amounts to a waiver of privilege in

all communications with Quasar’s


Quasar relied on the Victorian

Court of Appeal’s decision in British

American Tobacco Australian

Services Ltd v Cowel [2002] VSCA

197 that a waiver occurs when

the other documents sought are

necessary for a proper understanding

of the disclosed material. While the

court favored the broader test in

AWB Ltd v Cole (No. 5) [2006] FCA

1234, which considered whether the

released material represents “the

whole of the material relevant to

the same issue or subject matter”,

the overriding factor was one of

fairness. The court noted that the

disclosure to PIRSA was in relation to

a discrete topic and it would be fair

to allow Quasar to retain privilege in

documents concerning other topics.

1 Phipson on Evidence, 14th Edition.

2 (1996) 39 NSWLR. 3 Chatry Martin v Martin [1953] 2 QB 286.

02 Construction

What lessons can be learned

If joint venture parties wish to seek

to preserve privilege in relation

to advice from external advisors

concerning their own private interests

then, ideally, this should be set

out in a retainer letter. Where there

is an existing retainer which is in

general terms, it should be updated

to include the private advice being

sought Another solution would be to

agree a communication protocol that

clearly demarcates the boundaries of

the joint privilege.

For more information, please contact

Nick Longley, Partner, on +61 (0)3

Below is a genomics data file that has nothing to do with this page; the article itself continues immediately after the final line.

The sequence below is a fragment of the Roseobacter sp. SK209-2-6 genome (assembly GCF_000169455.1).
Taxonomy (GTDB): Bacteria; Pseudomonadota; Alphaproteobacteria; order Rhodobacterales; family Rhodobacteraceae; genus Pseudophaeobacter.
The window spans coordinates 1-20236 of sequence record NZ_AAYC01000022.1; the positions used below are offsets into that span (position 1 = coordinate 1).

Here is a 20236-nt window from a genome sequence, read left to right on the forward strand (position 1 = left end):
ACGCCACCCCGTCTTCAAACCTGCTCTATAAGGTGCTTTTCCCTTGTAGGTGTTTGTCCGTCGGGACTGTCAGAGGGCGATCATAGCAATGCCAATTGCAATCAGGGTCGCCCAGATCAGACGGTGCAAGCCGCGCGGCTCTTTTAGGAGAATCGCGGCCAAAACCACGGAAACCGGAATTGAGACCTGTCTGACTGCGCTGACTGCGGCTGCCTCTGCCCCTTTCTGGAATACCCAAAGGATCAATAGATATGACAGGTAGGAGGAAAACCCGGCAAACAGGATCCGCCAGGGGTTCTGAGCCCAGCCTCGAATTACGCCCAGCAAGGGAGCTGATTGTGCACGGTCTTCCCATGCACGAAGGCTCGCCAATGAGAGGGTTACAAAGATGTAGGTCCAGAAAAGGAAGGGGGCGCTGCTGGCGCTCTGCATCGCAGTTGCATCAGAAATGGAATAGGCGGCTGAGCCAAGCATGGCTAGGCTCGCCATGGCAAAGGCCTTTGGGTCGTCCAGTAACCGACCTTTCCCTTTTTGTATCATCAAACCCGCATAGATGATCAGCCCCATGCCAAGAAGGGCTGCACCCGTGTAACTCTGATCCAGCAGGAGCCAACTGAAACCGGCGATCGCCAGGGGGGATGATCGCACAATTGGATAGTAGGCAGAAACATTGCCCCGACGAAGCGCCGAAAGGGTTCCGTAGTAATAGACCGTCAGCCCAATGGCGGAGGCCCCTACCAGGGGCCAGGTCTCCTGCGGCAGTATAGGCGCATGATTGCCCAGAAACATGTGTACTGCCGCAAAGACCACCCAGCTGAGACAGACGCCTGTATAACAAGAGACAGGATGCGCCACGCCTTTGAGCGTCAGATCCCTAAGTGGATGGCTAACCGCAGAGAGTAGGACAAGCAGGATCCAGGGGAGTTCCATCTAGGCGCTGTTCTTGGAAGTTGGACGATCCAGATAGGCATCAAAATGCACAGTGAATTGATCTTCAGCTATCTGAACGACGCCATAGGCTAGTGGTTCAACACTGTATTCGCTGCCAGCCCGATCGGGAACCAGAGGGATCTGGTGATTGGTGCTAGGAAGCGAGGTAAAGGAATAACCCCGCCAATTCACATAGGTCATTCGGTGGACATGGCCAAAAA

8601 4585 or,

or Brian Rom, Associate, on

+61 (0)3 8601 4526 or, or your usual

contact at HFW.

Notwithstanding these possible

arrangement parties should be aware

that an Australian court will look at

the substance of the relationship

between the parties rather than

the terms of the retainer letter or

protocol. If the communications in

question are so intertwined with the

joint interests, then, on the basis of

current authorities, no amount of

careful drafting will avoid disclosure.

Where that is the case, parties should

exercise caution when discussing

matters internally or with external

advisors where these discussions

could later form the subject of a

dispute. Although often difficult

or impractical to achieve, where

sensitive documents are in issue or

are likely to be generated, advice

should be taken prior to the creation

of such documents.

While a joint venture can often start

out as having all the hallmarks of a

“marriage made in heaven”, they can

end up in divorce and acrimony. It is

therefore important to protect against

the consequences and seek legal

advice at an early stage to protect, as

far as possible, against disclosure of

sensitive documents.

Construction 03